End each day by cleaning or emptying the booms, followed by a flush of water to help reduce the risk that herbicides will penetrate hoses.

 

Step 2: Perform First Rinse in the Field

During the first rinse, water coming out of the nozzles needs to pass the eye test; water should be clear without any evidence of a tint or sheen.

A good rule of thumb is to use 10 percent of the tank’s capacity per rinse. Another general rule says to add at least two to three times the amount of gallons applied per acre. Each rinse of the boom will range from 30 to 50 gallons of water. Add more water if the spray coming out of the nozzles during the flush process doesn’t look clean (e.g., milky-looking).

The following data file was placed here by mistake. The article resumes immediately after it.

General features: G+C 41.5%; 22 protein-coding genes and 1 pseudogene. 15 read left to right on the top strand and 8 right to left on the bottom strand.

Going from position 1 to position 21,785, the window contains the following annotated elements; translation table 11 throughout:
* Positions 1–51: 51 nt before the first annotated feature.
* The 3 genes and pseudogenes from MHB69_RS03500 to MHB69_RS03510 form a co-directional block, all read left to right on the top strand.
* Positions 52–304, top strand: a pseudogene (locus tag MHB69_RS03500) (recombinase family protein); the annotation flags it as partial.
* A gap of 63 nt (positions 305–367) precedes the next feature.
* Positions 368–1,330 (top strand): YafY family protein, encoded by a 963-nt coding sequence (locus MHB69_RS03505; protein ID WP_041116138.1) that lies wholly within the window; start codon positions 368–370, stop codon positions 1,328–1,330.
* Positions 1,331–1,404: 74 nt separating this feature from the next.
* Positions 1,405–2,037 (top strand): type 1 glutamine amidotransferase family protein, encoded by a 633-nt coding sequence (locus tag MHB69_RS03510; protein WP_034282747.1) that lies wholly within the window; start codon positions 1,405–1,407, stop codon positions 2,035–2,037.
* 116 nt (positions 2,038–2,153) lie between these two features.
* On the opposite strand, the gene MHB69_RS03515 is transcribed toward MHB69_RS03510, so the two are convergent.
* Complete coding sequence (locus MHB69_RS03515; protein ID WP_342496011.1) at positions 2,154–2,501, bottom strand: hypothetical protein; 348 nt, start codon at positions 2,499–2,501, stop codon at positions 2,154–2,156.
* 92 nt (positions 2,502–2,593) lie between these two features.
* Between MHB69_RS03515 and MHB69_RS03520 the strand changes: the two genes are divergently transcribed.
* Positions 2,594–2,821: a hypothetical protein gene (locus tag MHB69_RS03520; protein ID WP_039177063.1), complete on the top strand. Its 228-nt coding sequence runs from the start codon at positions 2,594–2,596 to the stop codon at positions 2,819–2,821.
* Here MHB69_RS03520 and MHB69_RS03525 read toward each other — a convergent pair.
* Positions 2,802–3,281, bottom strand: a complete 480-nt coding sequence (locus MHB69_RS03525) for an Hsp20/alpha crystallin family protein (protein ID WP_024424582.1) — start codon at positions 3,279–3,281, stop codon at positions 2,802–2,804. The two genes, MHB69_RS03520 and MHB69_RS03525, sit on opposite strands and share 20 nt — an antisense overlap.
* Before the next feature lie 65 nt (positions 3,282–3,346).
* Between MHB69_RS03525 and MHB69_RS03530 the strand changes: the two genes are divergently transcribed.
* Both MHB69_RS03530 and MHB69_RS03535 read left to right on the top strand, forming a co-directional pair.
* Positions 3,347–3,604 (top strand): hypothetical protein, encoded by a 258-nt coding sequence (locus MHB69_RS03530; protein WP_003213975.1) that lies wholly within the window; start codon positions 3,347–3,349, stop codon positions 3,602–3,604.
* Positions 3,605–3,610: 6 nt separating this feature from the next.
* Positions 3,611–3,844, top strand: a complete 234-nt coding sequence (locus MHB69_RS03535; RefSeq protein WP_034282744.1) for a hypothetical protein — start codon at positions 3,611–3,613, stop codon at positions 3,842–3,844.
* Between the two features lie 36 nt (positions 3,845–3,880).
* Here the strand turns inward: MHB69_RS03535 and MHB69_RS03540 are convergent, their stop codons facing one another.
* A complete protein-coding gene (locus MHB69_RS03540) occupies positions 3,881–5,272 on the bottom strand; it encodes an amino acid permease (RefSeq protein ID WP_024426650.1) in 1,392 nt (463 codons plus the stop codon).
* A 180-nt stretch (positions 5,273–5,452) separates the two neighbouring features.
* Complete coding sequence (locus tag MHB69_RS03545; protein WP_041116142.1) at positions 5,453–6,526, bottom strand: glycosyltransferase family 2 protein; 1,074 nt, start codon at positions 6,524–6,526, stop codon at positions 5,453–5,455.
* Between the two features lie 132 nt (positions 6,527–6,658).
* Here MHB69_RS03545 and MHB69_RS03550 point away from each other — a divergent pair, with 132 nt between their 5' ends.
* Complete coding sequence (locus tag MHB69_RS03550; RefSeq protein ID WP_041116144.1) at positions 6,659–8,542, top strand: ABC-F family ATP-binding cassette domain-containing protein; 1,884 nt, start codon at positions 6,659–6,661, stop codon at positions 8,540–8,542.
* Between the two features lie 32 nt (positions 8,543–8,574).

Some applicators drain as much product as possible out of tanks before circulating clean water. This makes the first rinse a cleaner rinse, because the water is circulated between pump and tank.

You should spray the first rinse over the last crop you treated. Research from Colorado State University evaluated sequential spray tank rinses and found that the first rinse contained nearly the same herbicide concentration as the original solution.

The best-case scenario is to perform the second and third rinses (Steps 5 and 7) in the application field away from any ditches, streams and other water sources. If you choose to perform the second and third rinses elsewhere, take care to avoid contaminating any water sources. Growers should check with their respective state departments of agriculture to ensure this is allowed in their state.

 

Step 3: Remove and Clean All Screens